It looks like China’s crackdown on Japan-related books was only the beginning of its retaliation over the territorial islands dispute. Several Japanese business sources have revealed that the customs authorities in China are enforcing tighter restrictions and inspections of incoming Japanese products and outgoing Chinese products headed for Japan. It’s becoming abundantly clear that China is planning to wage war against Japan on the economic front, with a sudden reduction in the mining permits for rare earth minerals, to the government supported protests that did significant damage to Japanese manufacturing facilities located in China.
The Chinese cities of Shanghai and Tsingtao have been identified as introducing new inspection measures, while Tianjin has informed Japanese businesses that they will be increasing the rate of inspections and the number of products subject to inspection. The Japan External Trade Organization confirmed on Thursday that Shanghai is requiring all products of certain categories to go through customs. Much like the rest of the world, Japan relies on the cheap labor costs in China, putting many manufacturing and electronics businesses at their mercy. It doesn’t take too much imagination to understand that China will be prohibiting items left and right at their whim.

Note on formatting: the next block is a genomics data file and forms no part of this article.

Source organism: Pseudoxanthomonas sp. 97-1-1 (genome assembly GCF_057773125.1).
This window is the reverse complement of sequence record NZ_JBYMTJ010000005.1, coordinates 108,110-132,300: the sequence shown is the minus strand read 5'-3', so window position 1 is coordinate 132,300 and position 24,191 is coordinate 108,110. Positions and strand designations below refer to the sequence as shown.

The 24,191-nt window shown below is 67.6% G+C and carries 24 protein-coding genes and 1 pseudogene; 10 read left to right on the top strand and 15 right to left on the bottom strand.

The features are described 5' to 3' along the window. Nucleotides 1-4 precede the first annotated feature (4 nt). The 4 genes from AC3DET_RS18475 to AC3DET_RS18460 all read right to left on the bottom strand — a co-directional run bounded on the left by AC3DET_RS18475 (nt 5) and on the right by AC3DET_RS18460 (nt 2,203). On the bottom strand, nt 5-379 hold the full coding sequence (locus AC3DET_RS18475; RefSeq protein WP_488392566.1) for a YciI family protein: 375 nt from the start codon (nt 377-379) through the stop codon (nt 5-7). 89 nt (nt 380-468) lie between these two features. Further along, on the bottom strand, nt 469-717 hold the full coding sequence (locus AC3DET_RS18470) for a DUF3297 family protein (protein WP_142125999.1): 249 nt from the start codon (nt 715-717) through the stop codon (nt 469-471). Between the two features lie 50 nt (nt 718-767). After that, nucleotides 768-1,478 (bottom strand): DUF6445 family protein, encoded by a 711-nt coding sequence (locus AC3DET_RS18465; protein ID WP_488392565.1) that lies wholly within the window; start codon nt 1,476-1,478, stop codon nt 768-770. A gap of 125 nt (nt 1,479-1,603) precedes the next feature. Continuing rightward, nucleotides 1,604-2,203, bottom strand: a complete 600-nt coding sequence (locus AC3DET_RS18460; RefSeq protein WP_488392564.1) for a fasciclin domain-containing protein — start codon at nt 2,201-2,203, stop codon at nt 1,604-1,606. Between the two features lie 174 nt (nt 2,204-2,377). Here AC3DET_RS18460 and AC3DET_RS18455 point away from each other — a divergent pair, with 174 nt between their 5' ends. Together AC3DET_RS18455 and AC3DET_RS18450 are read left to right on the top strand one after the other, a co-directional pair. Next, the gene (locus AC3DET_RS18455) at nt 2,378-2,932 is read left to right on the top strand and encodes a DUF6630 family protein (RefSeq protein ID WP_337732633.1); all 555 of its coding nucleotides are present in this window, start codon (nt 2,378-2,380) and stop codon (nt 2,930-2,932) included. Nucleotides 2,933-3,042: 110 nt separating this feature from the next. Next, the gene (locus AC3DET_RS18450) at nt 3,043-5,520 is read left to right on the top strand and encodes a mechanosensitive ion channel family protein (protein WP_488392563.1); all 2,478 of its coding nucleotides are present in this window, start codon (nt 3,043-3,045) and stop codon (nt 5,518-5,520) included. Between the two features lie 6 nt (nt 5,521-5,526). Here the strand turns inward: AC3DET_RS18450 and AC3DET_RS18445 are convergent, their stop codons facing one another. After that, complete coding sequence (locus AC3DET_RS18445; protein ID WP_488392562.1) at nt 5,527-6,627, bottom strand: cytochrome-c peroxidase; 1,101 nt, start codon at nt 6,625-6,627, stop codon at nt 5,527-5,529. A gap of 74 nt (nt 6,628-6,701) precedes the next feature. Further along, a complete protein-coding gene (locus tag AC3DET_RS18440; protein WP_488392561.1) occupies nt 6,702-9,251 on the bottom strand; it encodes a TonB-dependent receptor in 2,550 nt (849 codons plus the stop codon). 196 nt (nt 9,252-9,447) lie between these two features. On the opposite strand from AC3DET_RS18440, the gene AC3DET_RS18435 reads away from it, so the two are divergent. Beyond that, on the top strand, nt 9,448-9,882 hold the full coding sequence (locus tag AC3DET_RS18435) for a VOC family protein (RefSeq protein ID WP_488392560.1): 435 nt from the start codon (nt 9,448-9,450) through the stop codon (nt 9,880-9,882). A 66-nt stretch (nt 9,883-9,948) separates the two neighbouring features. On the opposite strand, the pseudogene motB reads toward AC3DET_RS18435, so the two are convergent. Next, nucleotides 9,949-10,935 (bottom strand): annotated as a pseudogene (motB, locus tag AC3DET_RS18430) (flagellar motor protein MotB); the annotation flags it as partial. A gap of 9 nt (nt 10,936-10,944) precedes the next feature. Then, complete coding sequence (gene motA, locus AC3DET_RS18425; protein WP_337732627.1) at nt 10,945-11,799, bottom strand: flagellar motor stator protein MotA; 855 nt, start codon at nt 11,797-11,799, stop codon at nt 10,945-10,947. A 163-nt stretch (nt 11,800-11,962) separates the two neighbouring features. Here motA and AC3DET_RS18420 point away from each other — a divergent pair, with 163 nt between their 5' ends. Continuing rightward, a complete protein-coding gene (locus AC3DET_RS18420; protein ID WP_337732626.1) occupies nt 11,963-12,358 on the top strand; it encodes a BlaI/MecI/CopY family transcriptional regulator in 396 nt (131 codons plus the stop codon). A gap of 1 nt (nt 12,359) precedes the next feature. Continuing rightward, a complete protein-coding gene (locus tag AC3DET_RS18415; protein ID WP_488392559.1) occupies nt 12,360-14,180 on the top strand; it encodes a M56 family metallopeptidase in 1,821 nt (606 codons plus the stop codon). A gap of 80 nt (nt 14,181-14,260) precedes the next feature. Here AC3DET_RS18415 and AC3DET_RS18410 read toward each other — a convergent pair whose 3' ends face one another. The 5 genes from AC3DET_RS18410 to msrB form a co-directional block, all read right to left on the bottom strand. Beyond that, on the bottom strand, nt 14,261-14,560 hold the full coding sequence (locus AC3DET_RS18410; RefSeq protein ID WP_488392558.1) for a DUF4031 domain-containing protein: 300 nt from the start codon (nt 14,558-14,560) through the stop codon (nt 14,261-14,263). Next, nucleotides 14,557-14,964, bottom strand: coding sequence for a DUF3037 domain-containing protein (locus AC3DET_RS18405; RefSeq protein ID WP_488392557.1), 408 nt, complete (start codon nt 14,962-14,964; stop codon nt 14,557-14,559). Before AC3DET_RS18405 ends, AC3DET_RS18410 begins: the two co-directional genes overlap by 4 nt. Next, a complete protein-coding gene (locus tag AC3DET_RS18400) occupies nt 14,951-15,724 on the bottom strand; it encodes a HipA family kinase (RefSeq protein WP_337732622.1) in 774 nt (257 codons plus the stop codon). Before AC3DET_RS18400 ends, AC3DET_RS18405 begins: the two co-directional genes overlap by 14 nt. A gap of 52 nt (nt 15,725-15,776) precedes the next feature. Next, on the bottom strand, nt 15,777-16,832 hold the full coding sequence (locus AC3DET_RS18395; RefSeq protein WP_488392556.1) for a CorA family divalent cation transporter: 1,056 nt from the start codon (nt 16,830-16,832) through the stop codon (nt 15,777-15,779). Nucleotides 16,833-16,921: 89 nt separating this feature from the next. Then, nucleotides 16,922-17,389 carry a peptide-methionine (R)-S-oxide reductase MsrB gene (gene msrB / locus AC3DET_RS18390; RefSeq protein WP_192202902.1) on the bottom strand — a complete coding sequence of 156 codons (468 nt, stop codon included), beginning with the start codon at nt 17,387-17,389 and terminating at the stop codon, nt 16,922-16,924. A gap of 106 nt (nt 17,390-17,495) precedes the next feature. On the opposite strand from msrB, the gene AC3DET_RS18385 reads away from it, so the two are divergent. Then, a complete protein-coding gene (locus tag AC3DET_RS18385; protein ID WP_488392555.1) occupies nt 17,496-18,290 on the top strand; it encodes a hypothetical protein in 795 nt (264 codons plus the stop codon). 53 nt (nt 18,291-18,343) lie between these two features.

Shanghai’s customs have also increased the ratio of searches for Chinese raw materials that are being exported to Japan. Whereas they used to inspect roughly 10% of products, they now require all materials for optical products to be searched. Customs authorities in Tianjin have reportedly not yet told Japanese businesses what kinds of products are subject to the new requirements or what the ratio of products are required for inspection. Even if China doesn’t start refusing certain items for import of export, it’s clear that their new efforts will slow down and choke up the whole customs clearance process, and as China is Japan’s largest trading partner, this will result in significant changes to overall bilateral trade.
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